Take your video camera with extra batteries, an instant camera, engraving tool, forms for listing valuables, and a three-ring binder for the forms.
When video recording valuables, be sure to get a clear image of them, including any distinguishing characteristics.
Also, be sure to fill out your forms completely, listing special features or characteristics, such as type and weight of gems, etc.
Jewelry is probably best photographed with your instant camera, as are any small valuables.
Large antiques and other primary household items are easily video recorded.
And, be sure to clearly video any brand names and model numbers.
After videoing the individual items, walk through the house to capture any electronics and video equipment, phones, TVs, art and other items that would be t empting to thieves.
Engrave the client’s drivers license number on the back or bottom of items that won’t be damaged by doing so.
Record all this on the forms, including the location of the engraving and all serial numbers.
You can make your own forms that indicate the information the client needs.
If the home is burglarized and the police recover the stolen items, this will help the client get their valuables back quickly and easily.
Don’t forget to video the outside of the house, including patios, walkways and landscaping.
This can help the client es tablish value in case of fire or vandalism.
In businesses, video the office equipment, as well as the offices, inside and out.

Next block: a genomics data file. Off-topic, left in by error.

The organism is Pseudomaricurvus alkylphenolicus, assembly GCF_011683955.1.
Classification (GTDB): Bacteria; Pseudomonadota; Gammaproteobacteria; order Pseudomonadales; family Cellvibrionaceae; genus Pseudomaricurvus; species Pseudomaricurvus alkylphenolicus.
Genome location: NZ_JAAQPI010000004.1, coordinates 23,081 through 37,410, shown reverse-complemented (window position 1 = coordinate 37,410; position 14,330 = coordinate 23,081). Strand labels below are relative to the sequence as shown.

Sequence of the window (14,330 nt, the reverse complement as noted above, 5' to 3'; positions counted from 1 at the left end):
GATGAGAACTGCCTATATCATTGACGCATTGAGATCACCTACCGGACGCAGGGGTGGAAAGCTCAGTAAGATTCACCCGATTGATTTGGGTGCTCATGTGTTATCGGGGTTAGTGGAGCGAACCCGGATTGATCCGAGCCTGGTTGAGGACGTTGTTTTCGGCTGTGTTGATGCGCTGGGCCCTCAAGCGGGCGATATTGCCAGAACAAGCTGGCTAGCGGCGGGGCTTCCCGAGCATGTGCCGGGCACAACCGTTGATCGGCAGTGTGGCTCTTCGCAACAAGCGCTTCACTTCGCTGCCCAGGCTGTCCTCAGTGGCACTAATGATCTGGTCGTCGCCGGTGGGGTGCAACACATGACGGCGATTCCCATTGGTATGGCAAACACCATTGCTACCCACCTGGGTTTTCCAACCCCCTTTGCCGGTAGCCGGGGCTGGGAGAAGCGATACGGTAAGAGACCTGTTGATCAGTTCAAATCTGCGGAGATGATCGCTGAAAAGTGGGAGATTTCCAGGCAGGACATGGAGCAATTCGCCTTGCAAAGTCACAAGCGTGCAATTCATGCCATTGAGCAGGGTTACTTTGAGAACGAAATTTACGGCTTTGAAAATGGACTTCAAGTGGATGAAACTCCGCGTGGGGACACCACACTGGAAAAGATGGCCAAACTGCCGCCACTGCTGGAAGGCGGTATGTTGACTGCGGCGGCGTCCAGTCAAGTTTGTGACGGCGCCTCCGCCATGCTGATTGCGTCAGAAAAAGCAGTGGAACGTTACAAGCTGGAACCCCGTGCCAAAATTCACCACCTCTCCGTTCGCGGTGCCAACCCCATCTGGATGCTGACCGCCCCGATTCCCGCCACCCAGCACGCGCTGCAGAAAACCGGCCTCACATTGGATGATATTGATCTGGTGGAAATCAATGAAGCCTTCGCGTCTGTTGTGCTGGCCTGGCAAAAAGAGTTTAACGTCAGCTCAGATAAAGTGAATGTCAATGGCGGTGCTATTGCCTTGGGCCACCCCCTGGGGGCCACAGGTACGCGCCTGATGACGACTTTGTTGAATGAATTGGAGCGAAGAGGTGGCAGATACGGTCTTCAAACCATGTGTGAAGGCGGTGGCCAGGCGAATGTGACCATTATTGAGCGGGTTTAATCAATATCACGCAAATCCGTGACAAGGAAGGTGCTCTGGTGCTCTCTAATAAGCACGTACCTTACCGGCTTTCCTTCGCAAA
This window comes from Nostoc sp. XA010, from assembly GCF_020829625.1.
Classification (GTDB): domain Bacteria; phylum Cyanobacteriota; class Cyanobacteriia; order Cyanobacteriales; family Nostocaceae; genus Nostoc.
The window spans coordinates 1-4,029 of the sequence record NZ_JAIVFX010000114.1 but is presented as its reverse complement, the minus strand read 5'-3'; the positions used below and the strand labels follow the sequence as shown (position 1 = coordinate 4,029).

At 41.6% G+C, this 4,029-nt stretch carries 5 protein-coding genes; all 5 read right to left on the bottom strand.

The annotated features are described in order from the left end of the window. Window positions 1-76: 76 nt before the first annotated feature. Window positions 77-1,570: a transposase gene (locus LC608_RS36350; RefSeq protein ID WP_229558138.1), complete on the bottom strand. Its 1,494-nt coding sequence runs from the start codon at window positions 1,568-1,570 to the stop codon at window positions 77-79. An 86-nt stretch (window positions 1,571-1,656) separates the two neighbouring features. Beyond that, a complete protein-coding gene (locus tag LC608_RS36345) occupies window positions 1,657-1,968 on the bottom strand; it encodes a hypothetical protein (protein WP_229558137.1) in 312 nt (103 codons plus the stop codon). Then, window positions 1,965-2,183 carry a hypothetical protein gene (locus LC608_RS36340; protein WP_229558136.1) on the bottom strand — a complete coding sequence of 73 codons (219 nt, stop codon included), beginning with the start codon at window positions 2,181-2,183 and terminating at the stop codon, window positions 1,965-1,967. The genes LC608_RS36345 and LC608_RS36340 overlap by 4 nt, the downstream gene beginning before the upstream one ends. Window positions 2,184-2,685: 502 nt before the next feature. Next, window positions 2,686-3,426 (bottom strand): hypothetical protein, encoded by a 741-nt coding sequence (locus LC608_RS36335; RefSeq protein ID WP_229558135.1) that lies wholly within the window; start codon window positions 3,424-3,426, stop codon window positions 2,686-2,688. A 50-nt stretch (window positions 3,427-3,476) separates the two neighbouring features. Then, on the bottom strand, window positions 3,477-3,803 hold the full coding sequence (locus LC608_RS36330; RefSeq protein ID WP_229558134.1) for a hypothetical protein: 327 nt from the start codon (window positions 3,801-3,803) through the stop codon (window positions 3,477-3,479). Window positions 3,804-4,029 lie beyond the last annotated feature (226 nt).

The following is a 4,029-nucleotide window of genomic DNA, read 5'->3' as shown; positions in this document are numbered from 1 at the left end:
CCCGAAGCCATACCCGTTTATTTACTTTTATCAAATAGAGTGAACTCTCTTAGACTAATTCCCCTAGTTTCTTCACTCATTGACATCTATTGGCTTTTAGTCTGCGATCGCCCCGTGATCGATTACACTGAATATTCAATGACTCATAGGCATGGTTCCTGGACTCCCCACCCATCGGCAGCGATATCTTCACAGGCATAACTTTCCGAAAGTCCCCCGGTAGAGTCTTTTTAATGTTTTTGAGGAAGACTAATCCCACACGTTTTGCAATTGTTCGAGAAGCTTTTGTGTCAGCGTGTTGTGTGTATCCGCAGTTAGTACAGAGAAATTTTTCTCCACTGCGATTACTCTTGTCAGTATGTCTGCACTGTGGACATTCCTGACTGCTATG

In specialized businesses, be sure to video any special equipment.
It is also a good idea to provide window stickers for your clients that tell potential thieves that items in the house have been marked and video recorded.
These stickers can be purchased or printed.
You local law enforcement agencies may even be able to provide these to you at low cost.
When through video recording, give the video a quick assessment to be sure everything is recorded.
Edit the video file and send a copy to the client along with copies of photos and forms.
Encourage them to store the encrypted file and inventory forms in secure locations, away from the house or business, in case of fire.
How Much To Charge?
A typical mid-sized to large home should take two hours, at most, to video if the owner has prepared everything ahead of time.
You can charge anywhere from $50 to $100 per hour, depending upon what your local market will bear.
A good price to start with might be $75 per hour.
Your earnings from this business could add up quickly.
In your marketing materials, stress the fact that your charge is a small price to pay, considering it is a crime determent, and will result in far less stress and time on the customer’s part if a mishap does occur.
You can feel good that you are providing a service, which will h elp people in bad times.
Remember to be professional while in the client’s home.
Refrain from making comments, which could be construed in negative ways.
Stress the safety and reliability of yourself and your service.
Finally, never forget to ask for referrals.
People with valuable property typically know others who could use the same service, and a personal recommendation is usually well received.